Every Sunday, Gill delves into his archive of over 800 movie reviews and randomly selects three for your enjoyment! Here are this week’s…
Denis Villeneuve’s film about corruption and drug cartels plays like a cross between Traffic and Zero Dark Thirty. Emily Blunt plays an FBI agent recruited by a government task force to help put a stop to the escalating drug war between Mexico and the United States, under the command of Josh Brolin, and alongside a silent, terrifying Benecio Del Toro, her idealistic views are challenged as she sees first hand how things really work. Sicario does a good job of balancing more political moments with personal character moments, and you feel like you are both getting insight into a real problem as well as experiencing the life of Emily Blunt’s character. But the star of the show here is Benecio Del Toro, who brings a quiet menace to his character that helps increase the tension with every scene he’s in, finally culminating with a climactic moment that actually made me gasp. Combine these elements with Richard Deakins’ trademark gorgeous cinematography and you have a movie that has action and thrills, but which doesn’t fall into simply being an “action movie” or a “thriller.” I highly recommend Sicario.
4 out of 5
Alejandro Inarritu brings the same long-take steadicam cinematography that helped make Birdman so memorable to a different kind of story altogether, and in doing so creates a visceral experience that feels so real, you’d swear you could feel the bitter cold that the characters on screen suffer through. Dicaprio plays a tracker named Hugh Glass who is part of a group of fur trappers on the frontier in the 1800’s. After an attack from a tribe of Native Americans who are searching for a kidnapped girl, Glass and his trappers (among them Tom Hardy and Domnhall Gleeson) decide to head back to civilization rather than risk further losses. But when Glass is mauled by a bear, he threatens to hold everyone back, and so Tom Hardy’s character John Fitzgerald and Glass’s son Hawk stay behind to tend to Glass’s wounds. Fitzgerald quickly grows irritated, however, kills Hawk, and leaves Glass for dead. But this is only the beginning of Glass’s journey, as he has to overcome his injuries and brave the weather and harsh landscape to try and get home…to have his revenge. The Revenant is more of an experience than anything, with the aforementioned long takes making every moment feel real and palpable. More than once I found myself marveling at what the filmmakers had accomplished, and the use of only natural lighting makes the wild frontier both gorgeous and terrifying. I feel as though the story was a bit light on plot and character development – Glass mostly just screams and drools throughout the film – but this is like the movie Gravity. We’re on board for the ride, and it’s an incredible ride.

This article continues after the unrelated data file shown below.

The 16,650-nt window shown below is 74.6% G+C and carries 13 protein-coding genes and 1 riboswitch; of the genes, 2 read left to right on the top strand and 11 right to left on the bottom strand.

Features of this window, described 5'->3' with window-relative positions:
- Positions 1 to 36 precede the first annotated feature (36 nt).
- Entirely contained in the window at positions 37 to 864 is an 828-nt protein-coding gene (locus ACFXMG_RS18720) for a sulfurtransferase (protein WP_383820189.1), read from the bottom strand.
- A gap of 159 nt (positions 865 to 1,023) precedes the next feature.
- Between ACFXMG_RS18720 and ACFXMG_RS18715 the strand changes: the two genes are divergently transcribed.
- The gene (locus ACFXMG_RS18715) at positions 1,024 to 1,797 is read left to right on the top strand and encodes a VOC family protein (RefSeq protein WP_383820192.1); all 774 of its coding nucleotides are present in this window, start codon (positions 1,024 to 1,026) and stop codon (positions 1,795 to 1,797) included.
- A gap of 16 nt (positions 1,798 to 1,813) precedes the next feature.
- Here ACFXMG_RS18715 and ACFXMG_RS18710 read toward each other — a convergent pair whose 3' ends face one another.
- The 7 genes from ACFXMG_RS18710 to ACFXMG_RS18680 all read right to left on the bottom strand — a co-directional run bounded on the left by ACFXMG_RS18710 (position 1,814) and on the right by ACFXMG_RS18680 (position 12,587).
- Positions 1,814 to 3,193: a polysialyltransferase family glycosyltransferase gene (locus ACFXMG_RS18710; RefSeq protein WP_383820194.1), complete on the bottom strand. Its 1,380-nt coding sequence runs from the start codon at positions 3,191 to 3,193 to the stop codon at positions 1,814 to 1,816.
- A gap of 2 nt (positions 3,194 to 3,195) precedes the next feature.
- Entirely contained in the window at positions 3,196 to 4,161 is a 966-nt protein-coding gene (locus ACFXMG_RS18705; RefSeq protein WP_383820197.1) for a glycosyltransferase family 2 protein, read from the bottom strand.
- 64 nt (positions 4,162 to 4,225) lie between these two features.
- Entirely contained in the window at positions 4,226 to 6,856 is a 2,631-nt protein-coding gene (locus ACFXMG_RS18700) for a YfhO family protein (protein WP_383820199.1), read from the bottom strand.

4 out of 5
The Hateful Eight
Say what you will about Quentin Tarantino, but the man knows how to tell a story. The Hateful Eight is one part Reservoir Dogs, one part The Thing, and one part Agatha Christie mystery, all set in a small hotel/candy shop in the Old West. Kurt Russell is a bounty hunter transporting his prisoner, played by Jennifer Jason Leigh, to the town of Redrock to hang. But with a blizzard close behind them, it’s clear that the hunter and the prisoner will have to stay the night in close quarters with a group of unsavory characters at Minnie’s Haberdashery. No sooner is the door to the hotel closed (and nailed shut, in a hilarious running gag), than Russell’s character begins to suspect that some, or all, of the people around him are there to set his bounty free and kill him in the process. The film then becomes a lengthy kind of whodunnit, with everyone a suspect and no one above accusation. At this point, Tarantino’s brand is pretty obvious. He loves to use the same format for all of his stories, and while the subject matter of those stories can be wildly different, they all feel quite similar because of his preferred grindhouse style. Thus, your enjoyment of The Hateful Eight really comes down to whether or not you drink the Tarantino Kool-Aid. Fans will probably enjoy it, everyone else will probably find it a bit too self-indulgent. But regardless of your opinion on Tarantino’s style, you will most likely find yourself wrapped up in the story, always wondering what will happen next. This, to me, was The Hateful Eight‘s greatest strength: it kept you guessing the whole time, and even though the film is three hours long, those three hours flew by for me because I was rivetted to the screen, excited to see when the violence and bloodshed would inevitably break out. This isn’t Tarantino’s best film, nor is it his worst, but even when he’s not delivering a masterpiece, he still knows how to entertained, and I was quite entertained by The Hateful Eight.
3.5 out of 5
See you next Sunday for three more thrilling short reviews!